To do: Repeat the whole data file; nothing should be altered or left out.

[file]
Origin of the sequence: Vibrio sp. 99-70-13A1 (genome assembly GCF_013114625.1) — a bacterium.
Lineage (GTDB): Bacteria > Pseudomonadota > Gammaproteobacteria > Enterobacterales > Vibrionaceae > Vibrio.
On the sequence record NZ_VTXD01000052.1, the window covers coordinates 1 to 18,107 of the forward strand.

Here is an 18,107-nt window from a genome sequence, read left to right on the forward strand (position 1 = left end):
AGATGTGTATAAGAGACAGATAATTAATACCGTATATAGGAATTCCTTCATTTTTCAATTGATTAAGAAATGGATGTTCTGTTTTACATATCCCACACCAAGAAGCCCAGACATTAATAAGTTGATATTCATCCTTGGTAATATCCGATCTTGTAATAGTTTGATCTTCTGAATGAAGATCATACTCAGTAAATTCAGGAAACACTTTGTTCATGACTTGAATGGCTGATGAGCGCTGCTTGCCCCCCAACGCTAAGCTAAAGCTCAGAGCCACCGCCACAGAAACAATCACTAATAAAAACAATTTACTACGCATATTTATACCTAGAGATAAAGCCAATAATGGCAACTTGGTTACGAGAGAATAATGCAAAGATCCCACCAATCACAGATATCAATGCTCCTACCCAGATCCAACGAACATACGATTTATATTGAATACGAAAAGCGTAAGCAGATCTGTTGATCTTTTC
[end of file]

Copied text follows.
Origin of the sequence: Vibrio sp. 99-70-13A1 (genome assembly GCF_013114625.1) — a bacterium.
Lineage (GTDB): Bacteria > Pseudomonadota > Gammaproteobacteria > Enterobacterales > Vibrionaceae > Vibrio.
On the sequence record NZ_VTXD01000052.1, the window covers coordinates 1 to 18,107 of the forward strand.

Here is an 18,107-nt window from a genome sequence, read left to right on the forward strand (position 1 = left end):
AGATGTGTATAAGAGACAGATAATTAATACCGTATATAGGAATTCCTTCATTTTTCAATTGATTAAGAAATGGATGTTCTGTTTTACATATCCCACACCAAGAAGCCCAGACATTAATAAGTTGATATTCATCCTTGGTAATATCCGATCTTGTAATAGTTTGATCTTCTGAATGAAGATCATACTCAGTAAATTCAGGAAACACTTTGTTCATGACTTGAATGGCTGATGAGCGCTGCTTGCCCCCCAACGCTAAGCTAAAGCTCAGAGCCACCGCCACAGAAACAATCACTAATAAAAACAATTTACTACGCATATTTATACCTAGAGATAAAGCCAATAATGGCAACTTGGTTACGAGAGAATAATGCAAAGATCCCACCAATCACAGATATCAATGCTCCTACCCAGATCCAACGAACATACGATTTATATTGAATACGAAAAGCGTAAGCAGATCTGTTGATCTTTTC